By Edward Zelinsky
Like many of us, President Obama is a Warren Buffett fan. Most prominently, the president advocates, as a matter of tax policy, the so-called “Buffett Rule.” This rule responds to Mr. Buffett’s observation that his effective federal income tax rate is lower than the tax rate of Mr. Buffett’s secretary. In President Obama’s formulation, the Buffett Rule calls for taxpayers making at least $1,000,000 annually to pay federal income tax at a 30% bracket.
In his most recent letter to the shareholders of Berkshire Hathaway, Mr. Buffett makes another provocative observation. However, Mr. Obama has so far ignored this most recent observation from the Oracle of Omaha. Addressing the nation’s continuing housing malaise, Mr. Buffett wrote:
A largely unnoted fact: Large numbers of people who have “lost” their house through foreclosure have actually realized a profit because they carried out refinancings earlier that gave them cash in excess of their cost. In these cases, the evicted homeowner was the winner, and the victim was the lender.
In contrast, the dominant narrative about the national mortgage crisis focuses upon the banks which, the narrative goes, knowingly induced homeowners to borrow money the banks knew the borrowers could not repay. The banks then sold the resulting mortgages to unsuspecting investors who were misled by the banks and by the rating agencies which put their respective seals of approval on these unsound mortgages. Banks subsequently compounded their misdeeds by engaging in widespread abuse while foreclosing on the homes subject to these mortgages.
This anti-bank narrative underpins the recent settlement among the federal government, the states and five major lending institutions (Bank of American, JP Morgan Chase, Citibank, Wells Fargo and Ally Financial, previously known as GMAC). Under this settlement, the banks will give a total of $25 billion to homeowners who have been foreclosed upon or who are in danger of being foreclosed upon.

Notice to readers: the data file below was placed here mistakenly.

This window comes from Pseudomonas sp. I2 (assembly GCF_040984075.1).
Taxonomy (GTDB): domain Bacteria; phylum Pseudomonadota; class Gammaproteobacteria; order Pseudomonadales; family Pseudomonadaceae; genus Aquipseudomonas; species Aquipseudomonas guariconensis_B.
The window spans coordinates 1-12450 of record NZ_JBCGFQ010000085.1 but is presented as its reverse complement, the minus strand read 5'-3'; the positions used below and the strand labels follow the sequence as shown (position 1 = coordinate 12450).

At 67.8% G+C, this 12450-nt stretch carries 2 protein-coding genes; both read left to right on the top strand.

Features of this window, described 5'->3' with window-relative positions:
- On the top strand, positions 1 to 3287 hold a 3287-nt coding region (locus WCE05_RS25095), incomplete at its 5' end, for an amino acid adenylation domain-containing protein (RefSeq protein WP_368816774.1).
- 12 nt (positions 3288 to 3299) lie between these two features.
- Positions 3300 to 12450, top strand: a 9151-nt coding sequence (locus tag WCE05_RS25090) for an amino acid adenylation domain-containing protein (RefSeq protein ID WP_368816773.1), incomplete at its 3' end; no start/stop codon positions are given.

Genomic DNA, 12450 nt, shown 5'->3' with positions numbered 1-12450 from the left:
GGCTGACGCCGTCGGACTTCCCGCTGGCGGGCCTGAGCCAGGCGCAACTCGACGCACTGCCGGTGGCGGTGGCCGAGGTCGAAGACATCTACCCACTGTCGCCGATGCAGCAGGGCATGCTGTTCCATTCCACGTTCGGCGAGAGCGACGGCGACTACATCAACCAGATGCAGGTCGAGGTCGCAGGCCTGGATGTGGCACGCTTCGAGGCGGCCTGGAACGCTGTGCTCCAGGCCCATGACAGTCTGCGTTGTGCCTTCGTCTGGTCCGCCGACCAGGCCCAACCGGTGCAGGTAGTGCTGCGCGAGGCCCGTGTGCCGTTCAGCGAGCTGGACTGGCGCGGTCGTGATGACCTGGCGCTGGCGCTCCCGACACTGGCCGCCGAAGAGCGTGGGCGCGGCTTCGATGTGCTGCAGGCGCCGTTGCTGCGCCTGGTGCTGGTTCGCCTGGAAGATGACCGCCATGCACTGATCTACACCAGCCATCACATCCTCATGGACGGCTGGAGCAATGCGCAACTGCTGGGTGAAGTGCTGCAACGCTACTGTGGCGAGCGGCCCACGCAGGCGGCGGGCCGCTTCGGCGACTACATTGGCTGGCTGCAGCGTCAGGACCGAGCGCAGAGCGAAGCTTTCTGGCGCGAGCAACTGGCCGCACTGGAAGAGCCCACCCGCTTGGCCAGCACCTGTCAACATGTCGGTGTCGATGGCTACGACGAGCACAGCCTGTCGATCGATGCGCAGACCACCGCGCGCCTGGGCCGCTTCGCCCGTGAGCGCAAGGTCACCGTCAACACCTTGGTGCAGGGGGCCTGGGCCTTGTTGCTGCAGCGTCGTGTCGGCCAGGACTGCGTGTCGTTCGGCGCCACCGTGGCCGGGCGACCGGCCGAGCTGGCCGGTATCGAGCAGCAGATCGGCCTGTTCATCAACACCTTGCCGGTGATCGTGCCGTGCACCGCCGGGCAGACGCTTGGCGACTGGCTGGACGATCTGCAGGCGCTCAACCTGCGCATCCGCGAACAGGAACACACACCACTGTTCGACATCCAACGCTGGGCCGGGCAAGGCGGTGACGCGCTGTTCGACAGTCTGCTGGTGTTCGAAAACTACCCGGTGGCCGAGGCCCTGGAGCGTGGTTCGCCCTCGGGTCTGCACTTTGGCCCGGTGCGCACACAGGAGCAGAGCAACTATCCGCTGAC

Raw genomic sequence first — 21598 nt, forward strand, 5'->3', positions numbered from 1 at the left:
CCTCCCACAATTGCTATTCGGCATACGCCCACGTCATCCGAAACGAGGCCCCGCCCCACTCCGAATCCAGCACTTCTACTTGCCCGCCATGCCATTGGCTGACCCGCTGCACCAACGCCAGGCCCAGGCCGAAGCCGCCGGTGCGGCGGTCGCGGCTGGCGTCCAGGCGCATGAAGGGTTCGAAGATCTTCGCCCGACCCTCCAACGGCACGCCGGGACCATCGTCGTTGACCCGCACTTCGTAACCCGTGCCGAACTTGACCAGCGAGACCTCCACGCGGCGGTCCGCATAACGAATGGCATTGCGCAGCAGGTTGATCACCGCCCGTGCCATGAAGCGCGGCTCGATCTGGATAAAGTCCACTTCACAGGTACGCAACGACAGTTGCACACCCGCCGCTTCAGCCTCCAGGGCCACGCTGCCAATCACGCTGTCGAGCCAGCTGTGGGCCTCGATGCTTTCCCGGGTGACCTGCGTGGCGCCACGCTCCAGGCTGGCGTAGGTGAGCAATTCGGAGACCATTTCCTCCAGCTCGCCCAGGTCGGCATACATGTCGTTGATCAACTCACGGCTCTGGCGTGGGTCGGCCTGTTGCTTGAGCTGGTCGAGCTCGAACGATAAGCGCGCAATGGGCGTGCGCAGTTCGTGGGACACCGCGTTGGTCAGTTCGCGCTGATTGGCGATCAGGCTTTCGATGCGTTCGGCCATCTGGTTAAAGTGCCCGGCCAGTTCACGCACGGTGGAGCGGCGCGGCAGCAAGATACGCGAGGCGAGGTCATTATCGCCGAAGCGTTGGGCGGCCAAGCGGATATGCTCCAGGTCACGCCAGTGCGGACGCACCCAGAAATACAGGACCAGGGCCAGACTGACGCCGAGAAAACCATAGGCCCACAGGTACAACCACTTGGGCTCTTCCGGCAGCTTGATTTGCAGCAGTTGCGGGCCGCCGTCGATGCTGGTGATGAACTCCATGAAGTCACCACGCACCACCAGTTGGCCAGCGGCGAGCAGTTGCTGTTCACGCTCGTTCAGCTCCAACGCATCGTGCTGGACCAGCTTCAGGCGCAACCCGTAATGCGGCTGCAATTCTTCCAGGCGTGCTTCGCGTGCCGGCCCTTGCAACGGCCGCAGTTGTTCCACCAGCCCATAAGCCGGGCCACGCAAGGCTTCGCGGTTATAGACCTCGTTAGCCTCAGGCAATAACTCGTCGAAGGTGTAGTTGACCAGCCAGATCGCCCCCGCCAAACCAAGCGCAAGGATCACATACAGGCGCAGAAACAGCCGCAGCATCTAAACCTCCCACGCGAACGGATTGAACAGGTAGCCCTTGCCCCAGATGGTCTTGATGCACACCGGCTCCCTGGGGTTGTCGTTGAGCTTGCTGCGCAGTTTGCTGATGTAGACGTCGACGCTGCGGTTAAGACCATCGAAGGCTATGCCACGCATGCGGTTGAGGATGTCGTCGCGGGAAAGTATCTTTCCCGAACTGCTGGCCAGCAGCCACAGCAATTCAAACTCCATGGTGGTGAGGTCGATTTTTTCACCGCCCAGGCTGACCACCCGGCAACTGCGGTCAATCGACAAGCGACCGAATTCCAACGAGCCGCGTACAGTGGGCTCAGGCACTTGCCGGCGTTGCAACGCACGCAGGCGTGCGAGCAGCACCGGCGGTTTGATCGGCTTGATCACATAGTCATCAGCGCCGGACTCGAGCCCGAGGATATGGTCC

This anti-bank narrative has had legs because there is much truth to it. We now know, for example, that many banks lent money with optimistic public faces at the same time that bank executives knew the loans were unsound and overly-risky.
However, Mr. Buffett’s comments reveal the incompleteness of the anti-bank narrative; many borrowers were culpable along with the banks. It takes two parties — a lender and a borrower — to make a bad loan. Most Americans know a friend, relative, or neighbor who opportunistically gamed the mortgage system during the pre-recession bubble, borrowing against the bubble’s continuation and spending the borrowed funds for personal consumption. As Mr. Buffett suggests, to declare that borrower a victim is to mislabel a willing player in the nation’s mortgage debt fiasco.
We must develop a complete understanding of the causes of the Great Recession including the failures (and worse) of regulators, public officials, and financial institutions and their managers. In this context, Mr. Buffett has again advanced public debate by highlighting the role of opportunistic borrowing and borrowers. This is a Buffett-inspired debate which, so far, Mr. Obama has declined to join.
Edward A. Zelinsky is the Morris and Annie Trachman Professor of Law at the Benjamin N. Cardozo School of Law of Yeshiva University. He is the author of The Origins of the Ownership Society: How The Defined Contribution Paradigm Changed America. His monthly column appears here.